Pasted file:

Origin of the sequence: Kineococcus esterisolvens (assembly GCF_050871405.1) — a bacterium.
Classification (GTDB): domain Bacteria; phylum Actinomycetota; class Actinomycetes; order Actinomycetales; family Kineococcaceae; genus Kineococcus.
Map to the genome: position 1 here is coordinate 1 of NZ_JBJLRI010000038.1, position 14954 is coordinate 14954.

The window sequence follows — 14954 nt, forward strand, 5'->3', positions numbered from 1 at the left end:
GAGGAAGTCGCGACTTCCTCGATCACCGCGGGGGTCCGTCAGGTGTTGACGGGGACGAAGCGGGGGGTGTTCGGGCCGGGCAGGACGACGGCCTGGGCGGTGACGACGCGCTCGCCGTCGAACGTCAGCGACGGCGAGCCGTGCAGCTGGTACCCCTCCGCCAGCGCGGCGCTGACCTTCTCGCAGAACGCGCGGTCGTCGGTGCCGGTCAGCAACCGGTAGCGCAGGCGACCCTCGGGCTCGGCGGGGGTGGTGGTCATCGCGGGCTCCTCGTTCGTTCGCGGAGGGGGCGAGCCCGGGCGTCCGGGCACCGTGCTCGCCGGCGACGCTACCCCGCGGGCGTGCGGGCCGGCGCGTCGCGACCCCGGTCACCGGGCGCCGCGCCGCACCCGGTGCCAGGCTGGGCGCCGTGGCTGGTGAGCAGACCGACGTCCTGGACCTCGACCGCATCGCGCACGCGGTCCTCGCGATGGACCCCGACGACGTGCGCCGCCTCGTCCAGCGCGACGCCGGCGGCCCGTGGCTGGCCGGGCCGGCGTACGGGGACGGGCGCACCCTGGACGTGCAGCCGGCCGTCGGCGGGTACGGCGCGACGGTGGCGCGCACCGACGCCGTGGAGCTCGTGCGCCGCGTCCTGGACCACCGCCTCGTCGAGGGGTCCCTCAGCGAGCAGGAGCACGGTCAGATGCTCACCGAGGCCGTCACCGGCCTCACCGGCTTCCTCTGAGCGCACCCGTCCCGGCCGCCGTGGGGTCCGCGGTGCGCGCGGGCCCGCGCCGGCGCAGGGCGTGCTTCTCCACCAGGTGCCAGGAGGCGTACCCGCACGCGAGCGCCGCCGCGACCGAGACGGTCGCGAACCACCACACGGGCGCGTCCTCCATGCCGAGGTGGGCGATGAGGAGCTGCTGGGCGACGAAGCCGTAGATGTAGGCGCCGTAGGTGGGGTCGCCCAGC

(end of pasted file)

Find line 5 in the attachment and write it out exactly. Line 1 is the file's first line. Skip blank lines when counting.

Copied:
GAGGAAGTCGCGACTTCCTCGATCACCGCGGGGGTCCGTCAGGTGTTGACGGGGACGAAGCGGGGGGTGTTCGGGCCGGGCAGGACGACGGCCTGGGCGGTGACGACGCGCTCGCCGTCGAACGTCAGCGACGGCGAGCCGTGCAGCTGGTACCCCTCCGCCAGCGCGGCGCTGACCTTCTCGCAGAACGCGCGGTCGTCGGTGCCGGTCAGCAACCGGTAGCGCAGGCGACCCTCGGGCTCGGCGGGGGTGGTGGTCATCGCGGGCTCCTCGTTCGTTCGCGGAGGGGGCGAGCCCGGGCGTCCGGGCACCGTGCTCGCCGGCGACGCTACCCCGCGGGCGTGCGGGCCGGCGCGTCGCGACCCCGGTCACCGGGCGCCGCGCCGCACCCGGTGCCAGGCTGGGCGCCGTGGCTGGTGAGCAGACCGACGTCCTGGACCTCGACCGCATCGCGCACGCGGTCCTCGCGATGGACCCCGACGACGTGCGCCGCCTCGTCCAGCGCGACGCCGGCGGCCCGTGGCTGGCCGGGCCGGCGTACGGGGACGGGCGCACCCTGGACGTGCAGCCGGCCGTCGGCGGGTACGGCGCGACGGTGGCGCGCACCGACGCCGTGGAGCTCGTGCGCCGCGTCCTGGACCACCGCCTCGTCGAGGGGTCCCTCAGCGAGCAGGAGCACGGTCAGATGCTCACCGAGGCCGTCACCGGCCTCACCGGCTTCCTCTGAGCGCACCCGTCCCGGCCGCCGTGGGGTCCGCGGTGCGCGCGGGCCCGCGCCGGCGCAGGGCGTGCTTCTCCACCAGGTGCCAGGAGGCGTACCCGCACGCGAGCGCCGCCGCGACCGAGACGGTCGCGAACCACCACACGGGCGCGTCCTCCATGCCGAGGTGGGCGATGAGGAGCTGCTGGGCGACGAAGCCGTAGATGTAGGCGCCGTAGGTGGGGTCGCCCAGC